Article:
Foggieraw Has The Internet’s Attention. The Artist Talks Getting That “You Don’t Know My Name,” Alicia Keys Sample Cleared, And More

Over the course of his decade-long career, Maryland rapper Foggieraw has undergone a number of transitions artistically and creatively, including a name change, experimentation with genre and style, and, most recently, a calculated twist in how he markets his music.

Foggieraw, formerly known as Jayo, recently came into his own as a rapper with a charismatic persona, an animated flow, and an overall unique style. Lyrically adept, Foggie’s rap style is vivid and poetic. He navigates his wordplay with the precision of a master craftsman, deploying bars and punchlines that are engrossingly descriptive, unsuspectingly witty, and exude an aura of effortless charm. He first began releasing music in 2013; he then formally introduced himself in 2016 with the release of his debut EP The Foggie Pound. The five-track EP contained the very first song from the 30-year-old to gain significant traction in his home city: a minimal, wordplay-heavy two-minute rap cut titled “30 and 10” that put him in the conversation as one of Maryland’s new artists to watch.

But, over the last few months, the Maryland native, originally from the West African coastline country of Ghana, has garnered attention for two distinct things—the quality of his visuals and his unique approach to releasing music in that he almost exclusively releases songs in video form, on social media platforms. Most recently, he delivered a two-pack release called The Foggie Pound 3, containing “Psalm 62,” the 68-second video clip featuring smooth verses over the instrumental of the timeless R&B classic “You Don’t Know My Name” by Alicia Keys, and “Ms. Johnson,” a remake of Musiq Soulchild’s “Teachme,” another classic R&B song. Alicia cleared the sample on “Psalm 62” for Foggie, an occurrence that doesn’t happen often for the R&B and soul icon. They’ve also been in the studio together, a clear co-sign for the legendary American singer.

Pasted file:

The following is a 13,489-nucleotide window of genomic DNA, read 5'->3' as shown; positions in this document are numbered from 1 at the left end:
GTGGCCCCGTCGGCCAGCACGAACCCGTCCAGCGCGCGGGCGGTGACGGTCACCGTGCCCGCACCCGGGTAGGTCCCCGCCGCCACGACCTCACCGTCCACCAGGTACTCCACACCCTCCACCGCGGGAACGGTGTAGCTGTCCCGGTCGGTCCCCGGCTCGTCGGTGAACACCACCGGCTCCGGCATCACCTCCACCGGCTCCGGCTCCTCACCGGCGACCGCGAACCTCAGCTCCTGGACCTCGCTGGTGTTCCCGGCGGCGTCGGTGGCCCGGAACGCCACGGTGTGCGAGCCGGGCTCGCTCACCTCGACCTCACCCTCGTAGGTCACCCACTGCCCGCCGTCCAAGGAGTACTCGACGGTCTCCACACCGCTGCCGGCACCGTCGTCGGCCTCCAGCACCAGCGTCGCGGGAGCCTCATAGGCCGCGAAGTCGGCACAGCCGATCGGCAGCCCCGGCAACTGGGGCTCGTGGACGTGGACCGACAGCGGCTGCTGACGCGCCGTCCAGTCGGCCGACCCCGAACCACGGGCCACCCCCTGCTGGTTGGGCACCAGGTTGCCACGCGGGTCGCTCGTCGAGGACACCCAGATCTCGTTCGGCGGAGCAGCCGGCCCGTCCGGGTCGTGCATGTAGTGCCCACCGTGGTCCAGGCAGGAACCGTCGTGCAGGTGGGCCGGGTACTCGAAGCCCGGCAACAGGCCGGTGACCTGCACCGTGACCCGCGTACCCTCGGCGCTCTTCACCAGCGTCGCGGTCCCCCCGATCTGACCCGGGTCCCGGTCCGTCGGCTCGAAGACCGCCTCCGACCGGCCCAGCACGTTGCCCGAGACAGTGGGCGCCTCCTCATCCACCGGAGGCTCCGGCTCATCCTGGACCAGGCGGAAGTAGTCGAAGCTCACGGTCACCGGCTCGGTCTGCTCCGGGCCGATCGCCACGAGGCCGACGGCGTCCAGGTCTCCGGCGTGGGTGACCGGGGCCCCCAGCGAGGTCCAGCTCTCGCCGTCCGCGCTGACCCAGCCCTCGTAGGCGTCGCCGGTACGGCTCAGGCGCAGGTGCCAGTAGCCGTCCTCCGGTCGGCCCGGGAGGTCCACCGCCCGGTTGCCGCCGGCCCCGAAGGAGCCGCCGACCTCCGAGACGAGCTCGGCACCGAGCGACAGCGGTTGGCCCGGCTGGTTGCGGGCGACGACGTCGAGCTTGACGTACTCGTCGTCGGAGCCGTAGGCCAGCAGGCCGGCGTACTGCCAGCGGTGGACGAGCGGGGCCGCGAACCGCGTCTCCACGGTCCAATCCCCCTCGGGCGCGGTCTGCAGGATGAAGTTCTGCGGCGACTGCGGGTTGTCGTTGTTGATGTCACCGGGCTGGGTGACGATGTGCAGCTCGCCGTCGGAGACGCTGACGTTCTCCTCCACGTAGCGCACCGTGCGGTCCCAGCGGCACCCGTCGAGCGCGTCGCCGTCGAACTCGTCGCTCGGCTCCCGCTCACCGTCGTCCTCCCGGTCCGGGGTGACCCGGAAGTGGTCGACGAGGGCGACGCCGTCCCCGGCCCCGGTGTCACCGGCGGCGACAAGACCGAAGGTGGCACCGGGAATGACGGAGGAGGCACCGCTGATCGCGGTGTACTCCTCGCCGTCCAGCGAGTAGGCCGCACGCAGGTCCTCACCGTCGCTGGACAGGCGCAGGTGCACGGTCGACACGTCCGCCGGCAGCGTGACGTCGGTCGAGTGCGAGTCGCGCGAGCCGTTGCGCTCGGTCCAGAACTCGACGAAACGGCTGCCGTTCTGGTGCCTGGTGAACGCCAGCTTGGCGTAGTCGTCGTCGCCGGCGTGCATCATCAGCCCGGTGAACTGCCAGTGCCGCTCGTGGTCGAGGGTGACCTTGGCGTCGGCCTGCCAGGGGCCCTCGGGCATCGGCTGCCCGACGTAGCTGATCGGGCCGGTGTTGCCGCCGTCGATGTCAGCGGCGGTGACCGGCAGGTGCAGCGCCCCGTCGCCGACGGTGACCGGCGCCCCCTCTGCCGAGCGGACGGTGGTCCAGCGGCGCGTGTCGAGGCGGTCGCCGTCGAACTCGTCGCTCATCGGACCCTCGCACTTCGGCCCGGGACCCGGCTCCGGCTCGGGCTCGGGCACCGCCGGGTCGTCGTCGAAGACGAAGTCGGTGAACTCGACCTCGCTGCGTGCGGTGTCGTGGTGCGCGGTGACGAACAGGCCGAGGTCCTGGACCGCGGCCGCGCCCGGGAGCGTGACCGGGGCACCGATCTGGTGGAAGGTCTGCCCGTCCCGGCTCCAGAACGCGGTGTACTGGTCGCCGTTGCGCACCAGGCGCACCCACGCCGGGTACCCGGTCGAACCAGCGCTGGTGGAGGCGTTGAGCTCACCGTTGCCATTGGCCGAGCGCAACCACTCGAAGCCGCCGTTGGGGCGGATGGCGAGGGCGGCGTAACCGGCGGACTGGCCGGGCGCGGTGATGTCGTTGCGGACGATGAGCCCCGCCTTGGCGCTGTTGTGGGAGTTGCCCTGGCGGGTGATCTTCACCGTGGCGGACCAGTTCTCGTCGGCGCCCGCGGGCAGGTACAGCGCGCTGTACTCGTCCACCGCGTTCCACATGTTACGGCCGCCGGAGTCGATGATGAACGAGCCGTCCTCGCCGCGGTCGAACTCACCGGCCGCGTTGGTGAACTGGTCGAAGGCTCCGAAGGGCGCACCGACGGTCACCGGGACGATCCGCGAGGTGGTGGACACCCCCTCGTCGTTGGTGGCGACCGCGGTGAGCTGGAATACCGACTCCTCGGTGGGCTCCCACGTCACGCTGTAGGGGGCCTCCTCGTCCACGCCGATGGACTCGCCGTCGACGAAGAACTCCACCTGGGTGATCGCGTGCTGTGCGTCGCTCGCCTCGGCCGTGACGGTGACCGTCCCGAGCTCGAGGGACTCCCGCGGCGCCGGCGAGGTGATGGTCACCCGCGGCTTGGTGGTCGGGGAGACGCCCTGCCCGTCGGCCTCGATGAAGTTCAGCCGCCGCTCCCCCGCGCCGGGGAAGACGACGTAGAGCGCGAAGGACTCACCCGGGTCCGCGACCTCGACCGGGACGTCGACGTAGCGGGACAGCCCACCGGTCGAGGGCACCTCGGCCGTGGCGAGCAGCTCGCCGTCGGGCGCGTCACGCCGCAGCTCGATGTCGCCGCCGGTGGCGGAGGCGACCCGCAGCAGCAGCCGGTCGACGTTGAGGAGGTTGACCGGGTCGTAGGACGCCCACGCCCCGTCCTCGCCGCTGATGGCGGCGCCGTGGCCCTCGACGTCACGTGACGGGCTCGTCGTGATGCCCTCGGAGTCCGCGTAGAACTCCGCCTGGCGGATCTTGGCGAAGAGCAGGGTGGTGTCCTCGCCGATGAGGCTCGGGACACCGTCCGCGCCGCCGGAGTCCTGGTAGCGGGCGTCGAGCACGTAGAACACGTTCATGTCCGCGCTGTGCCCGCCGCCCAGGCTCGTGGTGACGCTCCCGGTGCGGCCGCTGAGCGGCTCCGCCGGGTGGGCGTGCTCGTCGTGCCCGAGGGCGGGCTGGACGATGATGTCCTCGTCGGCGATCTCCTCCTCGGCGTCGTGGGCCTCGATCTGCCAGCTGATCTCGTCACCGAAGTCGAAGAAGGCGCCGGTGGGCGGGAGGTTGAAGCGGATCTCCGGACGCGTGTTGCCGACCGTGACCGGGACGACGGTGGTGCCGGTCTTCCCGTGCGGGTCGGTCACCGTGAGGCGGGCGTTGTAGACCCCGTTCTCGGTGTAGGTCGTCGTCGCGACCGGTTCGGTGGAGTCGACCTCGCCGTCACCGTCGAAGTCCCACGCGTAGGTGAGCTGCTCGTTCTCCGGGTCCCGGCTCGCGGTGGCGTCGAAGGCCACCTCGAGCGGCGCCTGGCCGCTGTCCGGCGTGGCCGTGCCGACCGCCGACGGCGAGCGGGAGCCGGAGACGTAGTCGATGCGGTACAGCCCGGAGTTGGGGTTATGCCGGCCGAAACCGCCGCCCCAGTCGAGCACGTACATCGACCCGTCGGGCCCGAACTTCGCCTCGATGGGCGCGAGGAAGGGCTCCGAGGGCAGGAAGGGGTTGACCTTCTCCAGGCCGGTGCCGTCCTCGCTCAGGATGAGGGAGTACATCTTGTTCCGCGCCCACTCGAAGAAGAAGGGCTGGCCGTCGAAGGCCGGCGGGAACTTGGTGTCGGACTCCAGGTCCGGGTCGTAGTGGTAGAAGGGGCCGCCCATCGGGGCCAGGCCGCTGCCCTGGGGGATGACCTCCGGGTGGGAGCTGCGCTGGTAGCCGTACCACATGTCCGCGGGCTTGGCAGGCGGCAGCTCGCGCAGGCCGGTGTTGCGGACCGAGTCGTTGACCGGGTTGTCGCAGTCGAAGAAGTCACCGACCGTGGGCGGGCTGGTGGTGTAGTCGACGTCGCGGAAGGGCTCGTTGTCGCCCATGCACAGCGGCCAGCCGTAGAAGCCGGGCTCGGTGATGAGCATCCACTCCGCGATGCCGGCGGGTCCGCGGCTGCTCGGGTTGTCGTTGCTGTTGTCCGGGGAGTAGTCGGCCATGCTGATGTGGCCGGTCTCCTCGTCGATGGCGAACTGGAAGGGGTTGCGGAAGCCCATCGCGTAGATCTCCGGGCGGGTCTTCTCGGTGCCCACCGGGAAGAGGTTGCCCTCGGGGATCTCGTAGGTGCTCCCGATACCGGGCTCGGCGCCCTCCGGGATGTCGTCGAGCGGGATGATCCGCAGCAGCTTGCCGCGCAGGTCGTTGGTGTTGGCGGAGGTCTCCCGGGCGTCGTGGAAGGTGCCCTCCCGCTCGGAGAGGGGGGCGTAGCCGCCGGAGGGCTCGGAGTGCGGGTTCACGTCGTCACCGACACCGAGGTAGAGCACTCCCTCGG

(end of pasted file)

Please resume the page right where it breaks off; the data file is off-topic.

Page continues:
“I was on the floor when I found out she was gonna clear the sample for me,” he tells Complex. “I know she had rarely cleared that sample before so I was up against the world but, you know. I was just so happy.”